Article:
AS2419.1: 2021 – Understanding the latest updates to fire hydrant system standards
The 2021 version of AS2419.1 introduces significant improvements in designing, installing, and commissioning fire hydrant systems that was introduced on the 1st of May 2023.
A. Large Warehouses and High-rises are No Longer in Scope
Preface (ii). AS2419.1:2021 excludes buildings with an effective height of greater than 135m, warehouses (Class 7b and 8) with a total area greater than 108,000m2, and warehouses with automatic racked systems. These systems are discussed in informative Appendix D, C and C respectively.
B. Proving the Reticulation Main Residual Supply Pressure Method
22.214.171.124 Reticulation main as a sole supply
- The Utility or “A Party” shall determine that the main is adequate to provide unassisted flows and pressures under 95th percentile conditions.
- If the utility has a calibrated model that accurately determines the friction loss, background demand and network boundary conditions under 95th percentile conditions, then, the supply residual pressure is determined using that utility model. Otherwise,
- The supply residual pressure is determined using the static pressure from the uncalibrated utility model in combination with field measured friction losses. Otherwise,
- As a tertiary option the residual pressure can be determined using a utility approved calculation/method.
C. Booster Changes
7.2 Changes to when a booster is required
A booster is now required when more than 2 feed hydrants are required to provide coverage. This replaces the “more than 6 external hydrants” requirement.
7.3.1 Booster Location
- The booster is preferentially located in the façade of the building and within 20m of the main pedestrian entrance.
- If it’s in the façade of the building but further than 20m from the main pedestrian access then the booster requires a red strobe light which is activated by the smoke detection and/or sprinkler systems.
- If the booster is remote from the building then it is has to be either, located at the property boundary main vehicle access and able to be seen from the main pedestrian entrance, or, within 20m of the main pedestrian entrance and within 20m of the façade of the building containing the main pedestrian access and able to be seen from the main pedestrian entrance.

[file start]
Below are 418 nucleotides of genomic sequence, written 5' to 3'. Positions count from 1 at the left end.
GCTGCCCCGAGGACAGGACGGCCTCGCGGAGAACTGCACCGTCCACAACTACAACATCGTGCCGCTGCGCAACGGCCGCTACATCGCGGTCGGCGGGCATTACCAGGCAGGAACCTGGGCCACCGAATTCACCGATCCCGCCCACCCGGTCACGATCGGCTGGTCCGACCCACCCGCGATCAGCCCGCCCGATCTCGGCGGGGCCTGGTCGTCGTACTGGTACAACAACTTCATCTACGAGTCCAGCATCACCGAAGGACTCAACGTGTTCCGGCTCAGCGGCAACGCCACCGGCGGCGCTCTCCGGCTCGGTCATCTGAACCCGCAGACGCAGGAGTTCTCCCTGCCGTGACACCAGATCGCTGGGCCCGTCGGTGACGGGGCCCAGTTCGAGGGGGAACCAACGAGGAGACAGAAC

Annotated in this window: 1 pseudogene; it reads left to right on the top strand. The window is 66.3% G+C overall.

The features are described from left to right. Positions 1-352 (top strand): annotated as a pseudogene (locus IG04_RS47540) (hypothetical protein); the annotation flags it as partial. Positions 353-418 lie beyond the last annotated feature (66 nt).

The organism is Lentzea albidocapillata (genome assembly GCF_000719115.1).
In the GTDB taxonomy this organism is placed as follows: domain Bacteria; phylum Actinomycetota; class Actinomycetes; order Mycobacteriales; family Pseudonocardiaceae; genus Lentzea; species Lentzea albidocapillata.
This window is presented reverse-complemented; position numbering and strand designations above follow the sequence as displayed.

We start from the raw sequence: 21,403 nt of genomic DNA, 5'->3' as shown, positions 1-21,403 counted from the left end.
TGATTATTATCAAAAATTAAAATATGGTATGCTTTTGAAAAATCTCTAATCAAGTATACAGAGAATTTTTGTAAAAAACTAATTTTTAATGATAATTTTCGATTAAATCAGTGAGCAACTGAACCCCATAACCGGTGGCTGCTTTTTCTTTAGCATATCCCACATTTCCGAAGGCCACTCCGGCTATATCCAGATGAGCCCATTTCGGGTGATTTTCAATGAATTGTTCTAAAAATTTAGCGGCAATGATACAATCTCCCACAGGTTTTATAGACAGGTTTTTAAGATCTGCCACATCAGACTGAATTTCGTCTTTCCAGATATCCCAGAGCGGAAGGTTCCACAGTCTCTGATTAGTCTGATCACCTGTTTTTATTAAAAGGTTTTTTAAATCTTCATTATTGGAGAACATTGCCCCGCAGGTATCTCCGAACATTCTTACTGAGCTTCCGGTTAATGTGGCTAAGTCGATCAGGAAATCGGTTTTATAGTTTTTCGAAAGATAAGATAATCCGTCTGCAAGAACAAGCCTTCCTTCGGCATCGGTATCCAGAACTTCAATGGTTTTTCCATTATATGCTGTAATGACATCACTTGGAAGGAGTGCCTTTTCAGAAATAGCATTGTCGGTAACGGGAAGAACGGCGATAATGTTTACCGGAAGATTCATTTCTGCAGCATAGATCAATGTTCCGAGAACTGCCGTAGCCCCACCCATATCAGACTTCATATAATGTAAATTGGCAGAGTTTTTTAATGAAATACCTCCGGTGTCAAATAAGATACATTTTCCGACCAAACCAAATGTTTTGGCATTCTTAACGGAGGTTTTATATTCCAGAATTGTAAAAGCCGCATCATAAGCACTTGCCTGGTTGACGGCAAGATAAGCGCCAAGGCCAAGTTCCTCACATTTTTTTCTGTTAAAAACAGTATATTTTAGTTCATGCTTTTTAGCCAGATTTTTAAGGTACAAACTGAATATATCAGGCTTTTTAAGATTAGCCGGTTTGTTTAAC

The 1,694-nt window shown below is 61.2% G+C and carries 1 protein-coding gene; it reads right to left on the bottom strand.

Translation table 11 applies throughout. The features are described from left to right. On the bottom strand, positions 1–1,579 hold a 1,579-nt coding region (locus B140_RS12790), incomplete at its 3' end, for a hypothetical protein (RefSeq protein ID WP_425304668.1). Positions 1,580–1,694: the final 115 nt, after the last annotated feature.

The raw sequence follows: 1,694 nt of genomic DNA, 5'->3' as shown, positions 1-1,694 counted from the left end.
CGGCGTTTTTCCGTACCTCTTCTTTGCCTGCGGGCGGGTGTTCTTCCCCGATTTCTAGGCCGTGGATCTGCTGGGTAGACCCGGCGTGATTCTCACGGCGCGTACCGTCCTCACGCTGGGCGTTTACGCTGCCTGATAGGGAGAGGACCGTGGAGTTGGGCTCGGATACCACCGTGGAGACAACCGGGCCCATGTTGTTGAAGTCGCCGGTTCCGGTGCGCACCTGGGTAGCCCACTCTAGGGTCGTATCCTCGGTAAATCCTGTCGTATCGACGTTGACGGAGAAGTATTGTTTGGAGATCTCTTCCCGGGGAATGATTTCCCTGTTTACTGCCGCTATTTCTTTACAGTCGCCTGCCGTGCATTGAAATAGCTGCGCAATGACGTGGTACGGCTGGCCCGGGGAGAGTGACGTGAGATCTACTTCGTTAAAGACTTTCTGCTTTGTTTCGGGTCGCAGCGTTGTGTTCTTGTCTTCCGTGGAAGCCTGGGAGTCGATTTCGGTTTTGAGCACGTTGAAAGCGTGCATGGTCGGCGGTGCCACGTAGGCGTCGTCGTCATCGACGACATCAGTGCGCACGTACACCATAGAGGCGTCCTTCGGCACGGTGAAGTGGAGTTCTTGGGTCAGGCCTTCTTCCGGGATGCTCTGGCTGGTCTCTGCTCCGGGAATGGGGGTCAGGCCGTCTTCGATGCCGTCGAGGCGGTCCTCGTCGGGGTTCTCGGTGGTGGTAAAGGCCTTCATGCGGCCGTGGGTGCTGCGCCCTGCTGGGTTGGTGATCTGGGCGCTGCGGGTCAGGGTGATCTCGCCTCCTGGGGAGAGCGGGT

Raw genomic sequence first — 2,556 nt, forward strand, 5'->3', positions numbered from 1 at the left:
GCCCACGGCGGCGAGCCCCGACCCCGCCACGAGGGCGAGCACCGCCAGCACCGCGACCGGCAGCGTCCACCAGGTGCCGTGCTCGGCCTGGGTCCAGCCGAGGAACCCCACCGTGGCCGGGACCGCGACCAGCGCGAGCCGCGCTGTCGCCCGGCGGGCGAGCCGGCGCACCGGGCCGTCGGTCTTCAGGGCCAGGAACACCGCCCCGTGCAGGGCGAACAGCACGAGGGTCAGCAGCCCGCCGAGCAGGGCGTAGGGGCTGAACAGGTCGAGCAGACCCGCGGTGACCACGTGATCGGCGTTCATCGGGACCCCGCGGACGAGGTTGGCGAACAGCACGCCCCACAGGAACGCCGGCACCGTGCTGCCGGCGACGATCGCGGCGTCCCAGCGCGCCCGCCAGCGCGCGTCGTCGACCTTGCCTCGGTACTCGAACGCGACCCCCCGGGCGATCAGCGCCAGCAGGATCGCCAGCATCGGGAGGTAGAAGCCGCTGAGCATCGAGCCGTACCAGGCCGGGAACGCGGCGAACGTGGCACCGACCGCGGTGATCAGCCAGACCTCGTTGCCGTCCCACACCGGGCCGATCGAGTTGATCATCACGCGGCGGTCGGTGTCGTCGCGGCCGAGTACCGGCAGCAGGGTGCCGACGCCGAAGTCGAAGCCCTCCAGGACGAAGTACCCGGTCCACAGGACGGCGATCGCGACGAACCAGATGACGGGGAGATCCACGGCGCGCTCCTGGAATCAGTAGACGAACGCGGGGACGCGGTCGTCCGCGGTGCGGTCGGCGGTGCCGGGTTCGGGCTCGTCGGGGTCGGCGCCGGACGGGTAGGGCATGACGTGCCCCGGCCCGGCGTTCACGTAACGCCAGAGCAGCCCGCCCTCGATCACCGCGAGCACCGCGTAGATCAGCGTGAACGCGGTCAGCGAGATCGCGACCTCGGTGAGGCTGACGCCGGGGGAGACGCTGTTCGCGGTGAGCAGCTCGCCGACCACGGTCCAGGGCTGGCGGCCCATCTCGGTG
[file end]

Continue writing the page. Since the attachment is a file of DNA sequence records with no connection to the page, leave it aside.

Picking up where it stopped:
- If there are multiple buildings with internal hydrants then each requires its own booster cabinet. Alternatively, a single booster located at the principle vehicle access at the site boundary can serve every building.
D. Hydrant Flow Rate Changes
Table 2.2.5 (B)&(C) Reduced carpark flow requirements
The number of flowing outlets for open deck carparks (Class 7a) is now based on the size of the largest storey, not the largest fire compartment. This reduces the size of the fire compartment for multilevel open deck carparks. Previously the openings formed by vehicular ramps between storeys connected the fire compartment for each floor area.
Table 2.2.5(B) Reduced hydrant flow rates in a sprinkler protected building
Buildings less than 25m high with a fire compartment floor area of less than 1000m2 now require 1 flowing outlet. This is only a reduction for Class 6, 7 and 8 buildings and Class 2, 3, 5 and 9 buildings of more than 2 storeys.
E. Hydrant Coverage Changes
3.5.1 External hydrants coverage to multi-storey buildings
- If there are no internal hydrants, then external hydrants can provide coverage up to 4 levels above and 1 level below ground.
- If there are internal hydrants, then external hydrants can provide coverage up to 2 levels above and 1 level below ground.
3.5.2 Use of street hydrants
Street hydrants can be used in lieu of an on-site feed hydrant system if a maximum of two street hydrants are required to provide coverage to any building. A Location plan is now required to detail the location and performance of the street hydrants. It is typically located near the FIP or the main entry.
3.5.3 Simplified coverage measurement
Coverage is now measured as 40m from an attack hydrant and 70m from the appliance for feed hydrants. This is a simplification from the 10m water stream connected to a 30m hose that enters 1m into the room.
126.96.36.199(a)(i) 100m distance from a hydrant to a hardstand
The distance from a hardstand to an external attack hydrant located on a podium can be increased from 50m to 100m in a Class 9(c) healthcare building, and a building that is sprinkler protected throughout. If the extended distance to a hardstand is applied then the coverage distance reduces from 70m to 40m.